With more importance placed on burning wood cleanly than ever, make sure you are following the basics:
Cross stack your wood
Split and stack your wood with plenty of airflow all around it. If you stack it all too closely together it will not properly season. This is also important when stacking to dry. Ensure the area you are storing the fuel for seasoning has plenty of airflow through is such as a lean-to or similar structure.
Cut your wood small enough for it to combust properly (6” dia or less is ideal)
The denser your fuel the harder it is for it to properly dry out and the long it will take to properly combust.
Ensure the moisture content is not too High (Under 20%) – IMPORTANT
A common mistake is burning wet wood thinking it will burn longer. It will, but at the same time it will not burn properly, create tar and creosote deposits in your chimneys and air pollution. You can check your logs moisture by purchasing a moisture metre from your local fireplace shop or online.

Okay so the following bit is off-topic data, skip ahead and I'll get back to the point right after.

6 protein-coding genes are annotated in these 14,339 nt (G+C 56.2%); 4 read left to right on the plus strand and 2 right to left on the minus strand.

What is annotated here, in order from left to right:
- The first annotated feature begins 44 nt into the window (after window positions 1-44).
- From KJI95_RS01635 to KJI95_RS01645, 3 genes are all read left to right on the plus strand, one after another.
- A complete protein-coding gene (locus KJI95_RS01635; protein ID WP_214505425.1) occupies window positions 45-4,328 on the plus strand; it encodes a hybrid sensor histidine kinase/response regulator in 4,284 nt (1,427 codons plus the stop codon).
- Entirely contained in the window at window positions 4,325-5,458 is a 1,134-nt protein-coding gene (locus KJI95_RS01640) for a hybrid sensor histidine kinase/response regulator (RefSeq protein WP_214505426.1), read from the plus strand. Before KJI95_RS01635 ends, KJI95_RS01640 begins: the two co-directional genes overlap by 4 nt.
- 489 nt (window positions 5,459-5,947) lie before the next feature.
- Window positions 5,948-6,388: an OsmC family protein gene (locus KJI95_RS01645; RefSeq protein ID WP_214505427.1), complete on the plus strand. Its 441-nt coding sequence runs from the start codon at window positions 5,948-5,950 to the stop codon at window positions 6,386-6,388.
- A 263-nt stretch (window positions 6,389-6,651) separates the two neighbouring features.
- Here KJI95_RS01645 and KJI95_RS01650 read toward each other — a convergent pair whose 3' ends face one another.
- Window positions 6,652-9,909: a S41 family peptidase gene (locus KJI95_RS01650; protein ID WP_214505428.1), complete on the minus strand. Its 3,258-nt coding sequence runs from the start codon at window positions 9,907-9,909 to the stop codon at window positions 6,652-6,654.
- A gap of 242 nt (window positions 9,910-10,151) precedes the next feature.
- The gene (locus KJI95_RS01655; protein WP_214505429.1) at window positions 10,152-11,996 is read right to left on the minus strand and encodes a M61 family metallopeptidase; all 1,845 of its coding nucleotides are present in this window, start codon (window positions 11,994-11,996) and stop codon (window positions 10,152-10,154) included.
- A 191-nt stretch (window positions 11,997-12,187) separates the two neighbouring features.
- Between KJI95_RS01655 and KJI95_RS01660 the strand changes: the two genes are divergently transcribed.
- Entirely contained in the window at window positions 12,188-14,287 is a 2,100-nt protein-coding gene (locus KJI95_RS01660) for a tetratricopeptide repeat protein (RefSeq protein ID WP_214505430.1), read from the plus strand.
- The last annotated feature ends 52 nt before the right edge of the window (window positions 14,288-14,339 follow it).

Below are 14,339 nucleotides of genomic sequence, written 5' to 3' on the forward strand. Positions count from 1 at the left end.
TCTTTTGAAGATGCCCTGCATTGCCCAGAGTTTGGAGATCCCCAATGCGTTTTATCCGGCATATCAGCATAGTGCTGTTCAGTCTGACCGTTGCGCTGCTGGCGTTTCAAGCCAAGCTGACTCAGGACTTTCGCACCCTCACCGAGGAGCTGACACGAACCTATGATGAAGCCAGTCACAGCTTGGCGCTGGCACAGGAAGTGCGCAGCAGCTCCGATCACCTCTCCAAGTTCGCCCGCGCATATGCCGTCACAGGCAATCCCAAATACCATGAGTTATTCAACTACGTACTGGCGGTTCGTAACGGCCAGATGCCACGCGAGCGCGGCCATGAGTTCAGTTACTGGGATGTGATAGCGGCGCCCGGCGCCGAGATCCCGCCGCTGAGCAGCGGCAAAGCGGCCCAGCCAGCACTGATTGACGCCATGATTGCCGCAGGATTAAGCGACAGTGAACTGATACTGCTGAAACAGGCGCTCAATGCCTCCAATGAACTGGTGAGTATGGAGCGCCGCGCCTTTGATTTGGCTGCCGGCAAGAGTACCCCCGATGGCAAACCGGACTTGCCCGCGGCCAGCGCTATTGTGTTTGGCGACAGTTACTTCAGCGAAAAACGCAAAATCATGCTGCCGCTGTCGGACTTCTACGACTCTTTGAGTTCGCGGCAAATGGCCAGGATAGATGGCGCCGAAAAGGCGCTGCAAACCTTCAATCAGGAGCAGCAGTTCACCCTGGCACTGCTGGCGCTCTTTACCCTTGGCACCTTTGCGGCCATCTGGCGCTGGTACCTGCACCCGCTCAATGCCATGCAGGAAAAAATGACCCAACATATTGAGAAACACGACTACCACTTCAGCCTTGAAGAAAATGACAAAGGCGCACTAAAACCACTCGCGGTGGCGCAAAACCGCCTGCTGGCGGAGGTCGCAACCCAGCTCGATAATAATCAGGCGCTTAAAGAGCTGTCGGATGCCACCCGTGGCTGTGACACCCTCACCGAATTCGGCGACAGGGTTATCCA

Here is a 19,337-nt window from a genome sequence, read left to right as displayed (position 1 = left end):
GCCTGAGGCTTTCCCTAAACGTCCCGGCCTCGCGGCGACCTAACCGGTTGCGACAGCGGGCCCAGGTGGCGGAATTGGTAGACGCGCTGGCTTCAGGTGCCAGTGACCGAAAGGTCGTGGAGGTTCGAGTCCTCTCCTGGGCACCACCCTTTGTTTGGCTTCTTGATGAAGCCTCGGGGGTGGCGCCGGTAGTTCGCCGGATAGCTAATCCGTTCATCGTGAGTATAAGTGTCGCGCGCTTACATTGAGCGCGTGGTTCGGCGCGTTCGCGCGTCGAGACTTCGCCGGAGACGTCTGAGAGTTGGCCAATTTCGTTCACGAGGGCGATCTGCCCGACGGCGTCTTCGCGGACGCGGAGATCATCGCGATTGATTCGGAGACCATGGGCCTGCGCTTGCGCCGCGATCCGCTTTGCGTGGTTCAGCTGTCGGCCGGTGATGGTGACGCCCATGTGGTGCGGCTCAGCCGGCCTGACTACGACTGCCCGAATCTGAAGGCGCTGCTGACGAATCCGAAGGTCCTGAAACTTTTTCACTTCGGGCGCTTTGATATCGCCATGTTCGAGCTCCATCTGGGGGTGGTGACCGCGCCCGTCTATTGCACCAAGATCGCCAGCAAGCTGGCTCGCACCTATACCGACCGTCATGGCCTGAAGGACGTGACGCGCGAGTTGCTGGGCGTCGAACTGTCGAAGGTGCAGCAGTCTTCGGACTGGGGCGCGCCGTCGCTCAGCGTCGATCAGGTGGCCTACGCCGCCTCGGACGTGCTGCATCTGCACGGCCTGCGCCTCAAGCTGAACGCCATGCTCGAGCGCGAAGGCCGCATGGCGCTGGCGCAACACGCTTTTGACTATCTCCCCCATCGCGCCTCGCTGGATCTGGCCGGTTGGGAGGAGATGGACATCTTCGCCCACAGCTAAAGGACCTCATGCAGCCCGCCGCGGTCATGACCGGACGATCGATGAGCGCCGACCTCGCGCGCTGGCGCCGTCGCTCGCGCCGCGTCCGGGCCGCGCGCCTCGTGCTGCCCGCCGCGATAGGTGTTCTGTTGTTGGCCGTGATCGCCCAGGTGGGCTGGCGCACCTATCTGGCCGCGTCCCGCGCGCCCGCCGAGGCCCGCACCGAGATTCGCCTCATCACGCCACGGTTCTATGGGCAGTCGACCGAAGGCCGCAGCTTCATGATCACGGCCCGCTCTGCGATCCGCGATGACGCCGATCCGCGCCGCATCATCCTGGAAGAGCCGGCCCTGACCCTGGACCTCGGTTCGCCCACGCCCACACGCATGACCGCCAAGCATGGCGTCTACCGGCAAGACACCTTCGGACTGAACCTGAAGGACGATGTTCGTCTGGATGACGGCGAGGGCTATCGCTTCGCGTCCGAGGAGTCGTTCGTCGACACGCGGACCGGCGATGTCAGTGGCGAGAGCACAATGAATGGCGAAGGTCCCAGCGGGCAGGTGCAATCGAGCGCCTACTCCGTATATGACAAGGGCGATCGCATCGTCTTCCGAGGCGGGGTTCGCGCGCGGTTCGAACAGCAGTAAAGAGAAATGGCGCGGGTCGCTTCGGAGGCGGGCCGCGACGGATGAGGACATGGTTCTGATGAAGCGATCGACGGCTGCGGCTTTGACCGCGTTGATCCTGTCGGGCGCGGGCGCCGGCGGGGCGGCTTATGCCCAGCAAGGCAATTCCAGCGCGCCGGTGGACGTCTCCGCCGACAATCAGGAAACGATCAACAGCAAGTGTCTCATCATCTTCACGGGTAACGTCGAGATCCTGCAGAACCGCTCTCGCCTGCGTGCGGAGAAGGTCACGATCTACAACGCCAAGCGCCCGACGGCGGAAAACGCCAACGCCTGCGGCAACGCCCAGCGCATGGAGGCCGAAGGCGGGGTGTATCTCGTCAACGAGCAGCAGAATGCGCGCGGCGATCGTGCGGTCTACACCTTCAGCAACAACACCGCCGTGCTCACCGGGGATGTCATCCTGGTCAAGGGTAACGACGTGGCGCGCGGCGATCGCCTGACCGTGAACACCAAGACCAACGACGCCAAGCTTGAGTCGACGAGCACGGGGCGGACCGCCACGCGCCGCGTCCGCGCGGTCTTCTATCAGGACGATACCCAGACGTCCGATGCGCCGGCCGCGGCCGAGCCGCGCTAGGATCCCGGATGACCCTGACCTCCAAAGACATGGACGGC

Burn at high combustion temperatures
This is especially important when using a stove, don’t try to make the wood burn for long periods of time with low combustion temperatures. This is called slumbering and creates very poor burning conditions. The low temperatures create high amounts of particulates which has been a key issue raised by environmentalists. You should always have shorter, hot fires where possible.
Using this combination, you will not go far wrong, but don’t forget to call or email if you need a service, advice, chimney testing, stove installation or lining for your open fire.
The image above shows wood closely stacked which would restrict the seasoning process.